2013 was a special year for the Briscoe Center. Whether opening exhibits like News to History, publishing books such as Bill Cunningham’s The Texas Way, reopening the Briscoe-Garner Museum in Uvalde, or acquiring precious artifacts such as the George Washington letter, there was much to report and celebrate.
I expect 2014 to be an even bigger year, as the center continues to grow, both on campus and across the academic community.
First, on February 4, the center’s good friend Dennis Brack will join us for a public program. That evening, guests will be able to view our exhibit Dennis Brack: A Career in Photojournalism at the center’s Research and Collections division. Afterward, Dennis will speak next door at the Bass Lecture Hall about his experiences covering presidential administrations and major news events for publications such as The Washington Post, Life, Newsweek, and Time. Dennis donated his archive to the Briscoe Center in 2008.
Second, I’m pleased to support the History Department’s Littlefield Lecture Series, which will take place on Feb. 19–20. My enthusiasm for the lectures stems from the Briscoe Center’s outstanding Southern history resources, for which we have the series’ namesake to thank. It was George Washington Littlefield who in 1914 established a fund for the university to collect archival materials related to the Southern states. These materials, which have grown to include the Natchez Trace Collection and the Southern Newspaper Collection, are now housed at the Briscoe Center.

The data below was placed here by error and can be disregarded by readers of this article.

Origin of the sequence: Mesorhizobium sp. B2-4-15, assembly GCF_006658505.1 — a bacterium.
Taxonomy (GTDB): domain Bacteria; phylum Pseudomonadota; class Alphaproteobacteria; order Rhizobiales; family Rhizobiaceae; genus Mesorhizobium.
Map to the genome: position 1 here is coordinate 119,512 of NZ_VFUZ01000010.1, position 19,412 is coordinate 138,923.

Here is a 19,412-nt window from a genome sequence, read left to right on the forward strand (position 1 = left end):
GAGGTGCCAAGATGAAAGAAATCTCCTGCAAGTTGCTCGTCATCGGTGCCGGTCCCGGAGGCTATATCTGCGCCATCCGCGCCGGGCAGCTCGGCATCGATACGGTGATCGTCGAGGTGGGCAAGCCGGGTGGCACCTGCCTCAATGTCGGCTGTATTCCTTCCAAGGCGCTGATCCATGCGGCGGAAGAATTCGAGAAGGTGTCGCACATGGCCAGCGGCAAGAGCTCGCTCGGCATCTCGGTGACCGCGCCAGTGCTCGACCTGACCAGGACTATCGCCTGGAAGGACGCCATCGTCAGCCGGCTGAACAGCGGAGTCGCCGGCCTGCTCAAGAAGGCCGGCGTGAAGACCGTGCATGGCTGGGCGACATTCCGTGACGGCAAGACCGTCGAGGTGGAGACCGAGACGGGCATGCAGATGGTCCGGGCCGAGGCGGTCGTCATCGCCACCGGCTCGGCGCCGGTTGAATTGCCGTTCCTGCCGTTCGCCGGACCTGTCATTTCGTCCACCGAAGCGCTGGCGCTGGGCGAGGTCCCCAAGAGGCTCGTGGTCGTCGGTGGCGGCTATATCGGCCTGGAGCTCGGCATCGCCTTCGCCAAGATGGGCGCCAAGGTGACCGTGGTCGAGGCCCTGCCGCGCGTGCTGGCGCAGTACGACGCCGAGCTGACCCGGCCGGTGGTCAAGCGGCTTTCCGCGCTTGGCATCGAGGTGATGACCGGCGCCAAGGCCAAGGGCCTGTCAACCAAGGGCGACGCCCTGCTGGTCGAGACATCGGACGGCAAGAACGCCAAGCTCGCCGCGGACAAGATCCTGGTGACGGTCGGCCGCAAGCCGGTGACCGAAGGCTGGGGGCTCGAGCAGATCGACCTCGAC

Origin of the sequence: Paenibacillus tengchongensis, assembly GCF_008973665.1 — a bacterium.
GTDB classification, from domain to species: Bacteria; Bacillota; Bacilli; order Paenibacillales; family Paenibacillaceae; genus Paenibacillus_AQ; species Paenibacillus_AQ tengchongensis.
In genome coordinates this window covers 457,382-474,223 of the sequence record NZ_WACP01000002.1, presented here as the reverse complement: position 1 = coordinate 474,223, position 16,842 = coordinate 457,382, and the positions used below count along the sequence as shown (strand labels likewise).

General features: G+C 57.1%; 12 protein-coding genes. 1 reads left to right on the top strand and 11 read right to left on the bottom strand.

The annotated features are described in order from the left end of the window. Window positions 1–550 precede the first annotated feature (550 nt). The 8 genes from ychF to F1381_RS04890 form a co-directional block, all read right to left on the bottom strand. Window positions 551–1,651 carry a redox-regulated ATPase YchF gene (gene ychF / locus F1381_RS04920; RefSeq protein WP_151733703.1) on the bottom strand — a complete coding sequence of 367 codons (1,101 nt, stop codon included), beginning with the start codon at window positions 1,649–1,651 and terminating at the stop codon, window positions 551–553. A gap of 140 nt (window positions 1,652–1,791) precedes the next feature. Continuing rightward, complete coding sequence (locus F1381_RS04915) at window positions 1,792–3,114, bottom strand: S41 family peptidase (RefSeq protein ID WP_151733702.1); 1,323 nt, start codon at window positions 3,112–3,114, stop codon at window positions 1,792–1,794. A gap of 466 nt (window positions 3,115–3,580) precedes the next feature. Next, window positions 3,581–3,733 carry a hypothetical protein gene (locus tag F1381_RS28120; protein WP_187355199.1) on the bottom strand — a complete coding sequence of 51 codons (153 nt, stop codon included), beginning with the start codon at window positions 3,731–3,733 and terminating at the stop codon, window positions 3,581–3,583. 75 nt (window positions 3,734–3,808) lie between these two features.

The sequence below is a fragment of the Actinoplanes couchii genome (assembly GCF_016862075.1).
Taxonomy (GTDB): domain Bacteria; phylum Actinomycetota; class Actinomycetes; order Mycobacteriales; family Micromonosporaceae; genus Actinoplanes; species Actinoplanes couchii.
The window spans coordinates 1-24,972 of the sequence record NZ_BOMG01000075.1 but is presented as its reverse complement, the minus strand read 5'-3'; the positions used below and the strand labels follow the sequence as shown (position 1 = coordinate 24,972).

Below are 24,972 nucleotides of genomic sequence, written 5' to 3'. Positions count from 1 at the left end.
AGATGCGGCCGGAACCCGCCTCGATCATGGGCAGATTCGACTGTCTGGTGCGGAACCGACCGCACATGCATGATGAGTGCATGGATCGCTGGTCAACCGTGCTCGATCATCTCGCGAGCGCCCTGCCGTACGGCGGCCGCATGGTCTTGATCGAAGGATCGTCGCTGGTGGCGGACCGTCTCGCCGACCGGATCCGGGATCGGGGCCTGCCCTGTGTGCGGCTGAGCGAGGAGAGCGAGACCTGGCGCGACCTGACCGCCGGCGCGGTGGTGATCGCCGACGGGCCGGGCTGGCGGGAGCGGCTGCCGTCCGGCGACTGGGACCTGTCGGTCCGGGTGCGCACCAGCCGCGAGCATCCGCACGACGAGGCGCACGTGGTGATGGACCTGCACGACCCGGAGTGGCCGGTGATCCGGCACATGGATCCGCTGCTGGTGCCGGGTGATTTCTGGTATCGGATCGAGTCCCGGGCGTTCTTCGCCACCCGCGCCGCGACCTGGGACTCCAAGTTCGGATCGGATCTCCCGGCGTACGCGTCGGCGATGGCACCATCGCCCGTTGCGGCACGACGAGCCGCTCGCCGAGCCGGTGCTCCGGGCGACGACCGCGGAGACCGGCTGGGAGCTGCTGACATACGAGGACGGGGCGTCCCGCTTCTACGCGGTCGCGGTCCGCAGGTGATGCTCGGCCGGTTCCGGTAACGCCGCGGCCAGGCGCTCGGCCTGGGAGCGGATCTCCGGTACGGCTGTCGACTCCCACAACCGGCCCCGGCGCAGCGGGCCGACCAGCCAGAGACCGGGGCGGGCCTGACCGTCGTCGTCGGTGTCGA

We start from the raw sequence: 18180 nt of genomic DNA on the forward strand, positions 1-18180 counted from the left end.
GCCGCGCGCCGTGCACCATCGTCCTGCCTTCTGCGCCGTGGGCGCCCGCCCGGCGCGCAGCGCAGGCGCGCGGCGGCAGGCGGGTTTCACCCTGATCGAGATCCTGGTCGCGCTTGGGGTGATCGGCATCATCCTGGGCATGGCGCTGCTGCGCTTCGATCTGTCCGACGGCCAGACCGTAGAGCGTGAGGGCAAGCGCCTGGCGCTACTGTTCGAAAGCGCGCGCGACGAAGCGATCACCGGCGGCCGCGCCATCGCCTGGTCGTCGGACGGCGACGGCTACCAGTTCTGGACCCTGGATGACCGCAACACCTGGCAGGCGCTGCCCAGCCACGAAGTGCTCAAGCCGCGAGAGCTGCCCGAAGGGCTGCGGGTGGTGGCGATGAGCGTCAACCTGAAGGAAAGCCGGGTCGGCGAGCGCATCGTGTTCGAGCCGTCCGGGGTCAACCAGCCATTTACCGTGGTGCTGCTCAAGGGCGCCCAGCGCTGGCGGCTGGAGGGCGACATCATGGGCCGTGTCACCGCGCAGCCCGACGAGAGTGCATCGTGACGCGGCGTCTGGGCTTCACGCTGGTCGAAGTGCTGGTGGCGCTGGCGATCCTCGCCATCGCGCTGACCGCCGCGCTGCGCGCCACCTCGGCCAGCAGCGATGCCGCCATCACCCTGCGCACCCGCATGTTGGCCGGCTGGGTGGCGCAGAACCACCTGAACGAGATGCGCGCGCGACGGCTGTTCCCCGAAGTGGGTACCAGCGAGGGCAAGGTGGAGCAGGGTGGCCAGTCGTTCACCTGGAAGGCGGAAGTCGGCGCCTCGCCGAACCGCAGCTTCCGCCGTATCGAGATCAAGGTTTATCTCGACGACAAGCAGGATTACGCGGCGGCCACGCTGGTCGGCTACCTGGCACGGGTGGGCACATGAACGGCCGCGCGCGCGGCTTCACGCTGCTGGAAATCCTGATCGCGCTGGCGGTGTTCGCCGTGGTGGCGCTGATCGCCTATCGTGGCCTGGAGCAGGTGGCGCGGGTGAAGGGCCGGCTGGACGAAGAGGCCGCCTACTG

Third, Winedale’s annual quilt exhibit will run February 10–23 in Round Top, Texas. Red and White and a Bit of Another Color showcases the combination, popular since the 1840s, across a range of quilts, textiles and embroidered “redwork.”
In many ways, 2014 is still coming together; the center’s staff has been busy over the last few months as we prepare for exciting (very exciting) news regarding collections and projects. Stay tuned for what will undoubtedly be another fantastic year of growth for the Briscoe Center.
Don Carleton, Ph.D.
J. R. Parten Chair in the Archives of American History